Safe and Sound

Madison County Bank

Madison, NE
5
Star Rating
Started in 1888, Madison County Bank is an FDIC-insured bank based in Madison, NE. As of December 31, 2017, the bank had equity of $67.1 million on $389.3 million in assets.

With 59 full-time employees in 5 offices in NE, the bank holds loans and leases worth $286.7 million, including real estate loans of $243.2 million. U.S. bank customers currently have $264.0 million in deposits with the bank.

Overall, Bankrate believes that, as of December 31, 2017, Madison County Bank exhibited a superior condition, earning a full 5 stars for safety and soundness. Here's a look at how the bank fared on the three major criteria Bankrate used to grade American banks on safety and soundness.

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THE INSTITUTION'S SCORE

Capital Score

When it comes to measuring an an institution's financial resilience, capital is useful. It acts as a bulwark against losses and as protection for accountholders when a bank is struggling financially. From a safety and soundness perspective, the more capital, the better.

Madison County Bank exceeded the national average of 13.13 points on our test to measure the adequacy of a bank's capital, receiving a score of 24 out of a possible 30 points.

One way to measure this buffer is looking at a bank's Tier 1 capital ratio. Madison County Bank's Tier 1 capital ratio was 19.35 percent, exceeding the 6 percent level considered adequate by regulators, but below the national average of 25.65 percent. The higher the capital ratio, the better the bank will be able to weather economic headwinds.

Overall, Madison County Bank held equity amounting to 17.23 percent of its assets, which exceeded the national average of 12.03 percent.

Asset Quality Score

This test is intended to try to understand how the bank's reserves set aside to cover loan losses, as well as overall capitalization, could be affected by troubled assets, such as unpaid mortgages.

Having lots of these kinds of assets may eventually force a bank to use capital to absorb losses, decreasing its cushion of equity. It also means that there are likely to be many assets that are in non-accrual status and no longer earning interest for the bank, pushing down earnings and increasing the chances of a future failure.

On Bankrate's asset quality test, Madison County Bank scored 40 out of a possible 40 points, exceeding the national average of 37.49 points.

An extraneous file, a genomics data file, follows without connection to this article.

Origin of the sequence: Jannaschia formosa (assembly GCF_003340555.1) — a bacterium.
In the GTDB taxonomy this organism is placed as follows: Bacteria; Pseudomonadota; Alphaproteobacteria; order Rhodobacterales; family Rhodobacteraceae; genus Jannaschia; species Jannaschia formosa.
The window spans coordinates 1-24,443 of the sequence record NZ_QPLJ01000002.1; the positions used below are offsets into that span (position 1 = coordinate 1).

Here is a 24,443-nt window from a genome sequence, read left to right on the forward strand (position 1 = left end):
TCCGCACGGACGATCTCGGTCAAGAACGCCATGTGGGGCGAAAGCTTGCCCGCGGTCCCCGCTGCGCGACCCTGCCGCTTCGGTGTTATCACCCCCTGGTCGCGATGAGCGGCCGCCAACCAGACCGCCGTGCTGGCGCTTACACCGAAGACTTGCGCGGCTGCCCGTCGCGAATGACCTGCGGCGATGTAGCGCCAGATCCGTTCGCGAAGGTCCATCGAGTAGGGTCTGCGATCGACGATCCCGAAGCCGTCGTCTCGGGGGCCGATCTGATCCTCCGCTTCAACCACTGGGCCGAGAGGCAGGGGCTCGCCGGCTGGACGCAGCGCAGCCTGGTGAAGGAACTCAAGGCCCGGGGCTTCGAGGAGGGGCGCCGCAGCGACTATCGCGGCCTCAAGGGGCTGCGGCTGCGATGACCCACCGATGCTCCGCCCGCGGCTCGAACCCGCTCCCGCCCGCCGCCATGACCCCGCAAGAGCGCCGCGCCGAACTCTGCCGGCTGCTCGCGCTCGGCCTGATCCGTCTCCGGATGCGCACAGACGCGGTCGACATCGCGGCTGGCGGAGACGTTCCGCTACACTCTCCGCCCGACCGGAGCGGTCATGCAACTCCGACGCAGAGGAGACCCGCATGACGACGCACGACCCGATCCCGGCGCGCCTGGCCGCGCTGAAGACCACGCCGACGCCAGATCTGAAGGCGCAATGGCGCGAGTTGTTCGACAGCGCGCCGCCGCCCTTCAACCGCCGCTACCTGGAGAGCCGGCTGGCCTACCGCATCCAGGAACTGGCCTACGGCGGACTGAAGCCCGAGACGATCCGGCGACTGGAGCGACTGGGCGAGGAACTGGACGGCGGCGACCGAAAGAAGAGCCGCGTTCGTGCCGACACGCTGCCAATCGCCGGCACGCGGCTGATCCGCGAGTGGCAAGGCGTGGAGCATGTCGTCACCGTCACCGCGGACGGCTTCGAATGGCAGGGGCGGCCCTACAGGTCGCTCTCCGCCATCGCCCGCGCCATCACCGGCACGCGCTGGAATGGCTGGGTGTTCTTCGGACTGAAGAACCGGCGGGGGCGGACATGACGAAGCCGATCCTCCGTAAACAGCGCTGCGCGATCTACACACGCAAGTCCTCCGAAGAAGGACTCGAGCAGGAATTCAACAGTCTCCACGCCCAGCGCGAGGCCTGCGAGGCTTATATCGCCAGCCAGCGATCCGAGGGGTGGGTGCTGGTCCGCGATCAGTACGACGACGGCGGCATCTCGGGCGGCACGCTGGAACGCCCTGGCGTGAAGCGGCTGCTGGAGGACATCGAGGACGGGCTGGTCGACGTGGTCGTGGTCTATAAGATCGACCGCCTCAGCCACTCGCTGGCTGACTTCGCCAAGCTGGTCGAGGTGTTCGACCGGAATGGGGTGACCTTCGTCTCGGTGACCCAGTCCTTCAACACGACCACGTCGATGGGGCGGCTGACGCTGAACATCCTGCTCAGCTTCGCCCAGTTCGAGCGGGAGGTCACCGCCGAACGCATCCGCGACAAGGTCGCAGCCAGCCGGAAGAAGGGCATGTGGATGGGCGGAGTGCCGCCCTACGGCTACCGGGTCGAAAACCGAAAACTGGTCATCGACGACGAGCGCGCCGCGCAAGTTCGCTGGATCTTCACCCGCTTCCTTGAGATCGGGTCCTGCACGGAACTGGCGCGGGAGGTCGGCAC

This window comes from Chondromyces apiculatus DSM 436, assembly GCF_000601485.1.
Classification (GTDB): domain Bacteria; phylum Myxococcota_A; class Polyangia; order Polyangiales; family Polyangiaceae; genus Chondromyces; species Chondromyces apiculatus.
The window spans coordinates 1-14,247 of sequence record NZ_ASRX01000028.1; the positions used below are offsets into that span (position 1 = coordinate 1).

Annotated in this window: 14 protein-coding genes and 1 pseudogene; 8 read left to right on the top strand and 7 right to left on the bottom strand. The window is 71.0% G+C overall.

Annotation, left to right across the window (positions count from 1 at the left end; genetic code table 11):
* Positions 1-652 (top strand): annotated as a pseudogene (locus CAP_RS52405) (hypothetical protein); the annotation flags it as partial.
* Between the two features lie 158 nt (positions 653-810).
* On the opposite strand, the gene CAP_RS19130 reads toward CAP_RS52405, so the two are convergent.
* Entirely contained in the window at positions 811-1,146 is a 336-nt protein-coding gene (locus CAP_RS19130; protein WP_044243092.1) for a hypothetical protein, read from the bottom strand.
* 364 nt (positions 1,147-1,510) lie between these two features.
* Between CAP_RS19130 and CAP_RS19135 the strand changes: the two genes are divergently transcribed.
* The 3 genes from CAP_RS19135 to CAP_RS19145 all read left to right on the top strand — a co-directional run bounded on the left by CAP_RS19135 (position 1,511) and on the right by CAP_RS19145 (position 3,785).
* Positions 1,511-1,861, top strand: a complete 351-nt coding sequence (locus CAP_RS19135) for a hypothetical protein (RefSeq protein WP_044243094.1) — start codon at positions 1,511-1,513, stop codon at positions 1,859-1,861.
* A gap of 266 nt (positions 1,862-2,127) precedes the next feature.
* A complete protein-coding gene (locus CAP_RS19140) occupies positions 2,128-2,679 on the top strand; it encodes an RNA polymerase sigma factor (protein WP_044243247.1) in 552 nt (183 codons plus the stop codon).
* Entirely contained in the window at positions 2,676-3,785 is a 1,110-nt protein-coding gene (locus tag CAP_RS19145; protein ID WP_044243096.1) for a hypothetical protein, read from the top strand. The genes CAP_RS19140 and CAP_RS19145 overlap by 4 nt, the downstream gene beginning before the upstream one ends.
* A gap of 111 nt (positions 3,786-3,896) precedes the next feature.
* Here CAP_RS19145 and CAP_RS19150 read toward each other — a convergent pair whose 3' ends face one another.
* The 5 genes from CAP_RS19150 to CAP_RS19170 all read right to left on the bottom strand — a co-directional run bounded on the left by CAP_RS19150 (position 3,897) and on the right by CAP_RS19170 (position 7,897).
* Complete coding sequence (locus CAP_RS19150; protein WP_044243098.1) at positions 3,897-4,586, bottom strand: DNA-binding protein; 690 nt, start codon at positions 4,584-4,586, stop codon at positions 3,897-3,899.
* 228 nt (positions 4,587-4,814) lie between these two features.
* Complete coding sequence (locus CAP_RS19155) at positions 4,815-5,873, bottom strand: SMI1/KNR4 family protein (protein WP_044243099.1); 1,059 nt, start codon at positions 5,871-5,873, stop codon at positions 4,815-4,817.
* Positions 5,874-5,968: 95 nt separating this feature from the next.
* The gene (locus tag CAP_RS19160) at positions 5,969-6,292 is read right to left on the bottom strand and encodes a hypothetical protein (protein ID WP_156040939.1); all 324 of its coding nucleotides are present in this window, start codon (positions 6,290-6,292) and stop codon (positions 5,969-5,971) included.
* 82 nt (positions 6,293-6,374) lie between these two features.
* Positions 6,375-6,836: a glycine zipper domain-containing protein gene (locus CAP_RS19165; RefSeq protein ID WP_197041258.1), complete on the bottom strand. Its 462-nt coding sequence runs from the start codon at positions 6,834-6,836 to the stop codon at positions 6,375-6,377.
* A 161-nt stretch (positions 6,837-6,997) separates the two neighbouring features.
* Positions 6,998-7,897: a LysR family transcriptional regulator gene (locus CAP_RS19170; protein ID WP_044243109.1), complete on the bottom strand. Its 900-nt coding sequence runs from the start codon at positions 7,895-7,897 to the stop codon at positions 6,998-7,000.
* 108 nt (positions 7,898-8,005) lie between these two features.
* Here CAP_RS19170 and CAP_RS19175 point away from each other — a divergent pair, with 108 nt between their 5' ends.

A useful indicator of asset quality is the percentage of problem assets a bank holds compared to its total assets. As of December 31, 2017, 0.04 percent of Madison County Bank's loans were noncurrent -- in other words, they were more than 90 days past due or were in non-accrual status. That's below the national average of 1.01 percent.

Banks keep a reserve known as an "allowance for loan and lease losses" to deal with troubled assets . Comparing the size of that reserve to the total amount of problem loans can be a handy indicator when evaluating a bank's ability to manage troubled assets. Madison County Bank's loan loss allowance was 7,597.66 percent of its total noncurrent loans, exceeding the national average. All else being equal, the higher the ratio of loan loss allowance to noncurrent loans, the better.

Earnings score

How profitable a bank is affects its long-term survivability. A bank can retain its earnings, giving a boost to its capital cushion, or use them to deal with problematic loans, likely making the bank more resilient in times of trouble. Conversely, losses take away from a bank's ability to do those things.

Madison County Bank underperformed the average on Bankrate's test of earnings, achieving a score of 12 out of a possible 30.

One important way to measure a bank's earnings is return on equity, or net income (essentially profit) divided by the total amount of equity. The most recent annualized quarterly return on equity for Madison County Bank was 5.34 percent, below the national average of 8.10 percent.

For the twelve months ended December 31, 2017, the bank recorded net income of $3.6 million on total equity of $67.1 million. The bank experienced an annualized return on average assets, or ROA, of 0.95 percent, below the 1 percent deemed satisfactory in accordance with industry standards and below the average for U.S. banks of 1.00 percent.

WHAT IS SAFE & SOUND?

Bankrate.com's Safe & Sound Ratings provide a star rating system to evaluate the current financial status of financial institutions. The information gathered about banks, credit unions and thrifts is updated as set forth in the Terms of Use of Safe & Sound Ratings and Reports. The Safe & Sound Ratings information is grouped by categories of banks, thrifts and credit unions.

Scoring methodology

Bankrate.com evaluates the financial condition of institutions and assigns a one- to five-star rating for each with five stars representing the highest rating. Institutions with satisfactory performance will generally receive a rating of three or more stars. The majority of institutions fall into the three- to four-star range. An institution with an "NR" rating may be too new to rate or may have limited the publicly available information in their regulatory filings. The "NR" is not an indication of financial strength or weakness. The Safe & Sound rating is believed to be reliable, but the information is not guaranteed. In addition, events since the information was collected may have altered the institution's financial condition.